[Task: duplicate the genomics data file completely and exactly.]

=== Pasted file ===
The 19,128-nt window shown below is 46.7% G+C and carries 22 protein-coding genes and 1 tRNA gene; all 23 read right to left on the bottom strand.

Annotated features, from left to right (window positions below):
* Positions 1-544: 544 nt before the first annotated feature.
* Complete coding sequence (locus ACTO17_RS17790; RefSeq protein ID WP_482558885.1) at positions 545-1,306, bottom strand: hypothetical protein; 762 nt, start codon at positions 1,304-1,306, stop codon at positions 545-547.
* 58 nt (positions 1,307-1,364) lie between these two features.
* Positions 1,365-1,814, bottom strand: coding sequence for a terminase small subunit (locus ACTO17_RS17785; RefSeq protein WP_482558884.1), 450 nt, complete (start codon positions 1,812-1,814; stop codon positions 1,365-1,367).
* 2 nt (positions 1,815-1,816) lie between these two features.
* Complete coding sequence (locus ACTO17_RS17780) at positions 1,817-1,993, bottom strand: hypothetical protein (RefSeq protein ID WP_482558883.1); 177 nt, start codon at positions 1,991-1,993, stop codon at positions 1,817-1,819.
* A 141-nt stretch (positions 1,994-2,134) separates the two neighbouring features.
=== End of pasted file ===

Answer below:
The 19,128-nt window shown below is 46.7% G+C and carries 22 protein-coding genes and 1 tRNA gene; all 23 read right to left on the bottom strand.

Annotated features, from left to right (window positions below):
* Positions 1-544: 544 nt before the first annotated feature.
* Complete coding sequence (locus ACTO17_RS17790; RefSeq protein ID WP_482558885.1) at positions 545-1,306, bottom strand: hypothetical protein; 762 nt, start codon at positions 1,304-1,306, stop codon at positions 545-547.
* 58 nt (positions 1,307-1,364) lie between these two features.
* Positions 1,365-1,814, bottom strand: coding sequence for a terminase small subunit (locus ACTO17_RS17785; RefSeq protein WP_482558884.1), 450 nt, complete (start codon positions 1,812-1,814; stop codon positions 1,365-1,367).
* 2 nt (positions 1,815-1,816) lie between these two features.
* Complete coding sequence (locus ACTO17_RS17780) at positions 1,817-1,993, bottom strand: hypothetical protein (RefSeq protein ID WP_482558883.1); 177 nt, start codon at positions 1,991-1,993, stop codon at positions 1,817-1,819.
* A 141-nt stretch (positions 1,994-2,134) separates the two neighbouring features.